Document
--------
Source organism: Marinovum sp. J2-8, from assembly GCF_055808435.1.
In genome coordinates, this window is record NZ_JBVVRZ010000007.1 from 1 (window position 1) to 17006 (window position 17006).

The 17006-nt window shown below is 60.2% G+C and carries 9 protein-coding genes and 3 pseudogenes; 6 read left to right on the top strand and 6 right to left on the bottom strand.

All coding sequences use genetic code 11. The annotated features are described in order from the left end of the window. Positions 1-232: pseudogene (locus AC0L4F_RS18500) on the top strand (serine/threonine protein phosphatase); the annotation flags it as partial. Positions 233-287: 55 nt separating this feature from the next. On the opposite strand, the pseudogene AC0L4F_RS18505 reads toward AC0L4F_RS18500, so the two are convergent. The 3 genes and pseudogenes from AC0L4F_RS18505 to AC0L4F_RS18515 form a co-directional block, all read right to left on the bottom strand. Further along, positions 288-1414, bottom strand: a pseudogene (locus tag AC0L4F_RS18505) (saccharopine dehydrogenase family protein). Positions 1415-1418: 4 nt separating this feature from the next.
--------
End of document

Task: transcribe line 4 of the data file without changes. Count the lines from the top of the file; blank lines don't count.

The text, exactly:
All coding sequences use genetic code 11. The annotated features are described in order from the left end of the window. Positions 1-232: pseudogene (locus AC0L4F_RS18500) on the top strand (serine/threonine protein phosphatase); the annotation flags it as partial. Positions 233-287: 55 nt separating this feature from the next. On the opposite strand, the pseudogene AC0L4F_RS18505 reads toward AC0L4F_RS18500, so the two are convergent. The 3 genes and pseudogenes from AC0L4F_RS18505 to AC0L4F_RS18515 form a co-directional block, all read right to left on the bottom strand. Further along, positions 288-1414, bottom strand: a pseudogene (locus tag AC0L4F_RS18505) (saccharopine dehydrogenase family protein). Positions 1415-1418: 4 nt separating this feature from the next.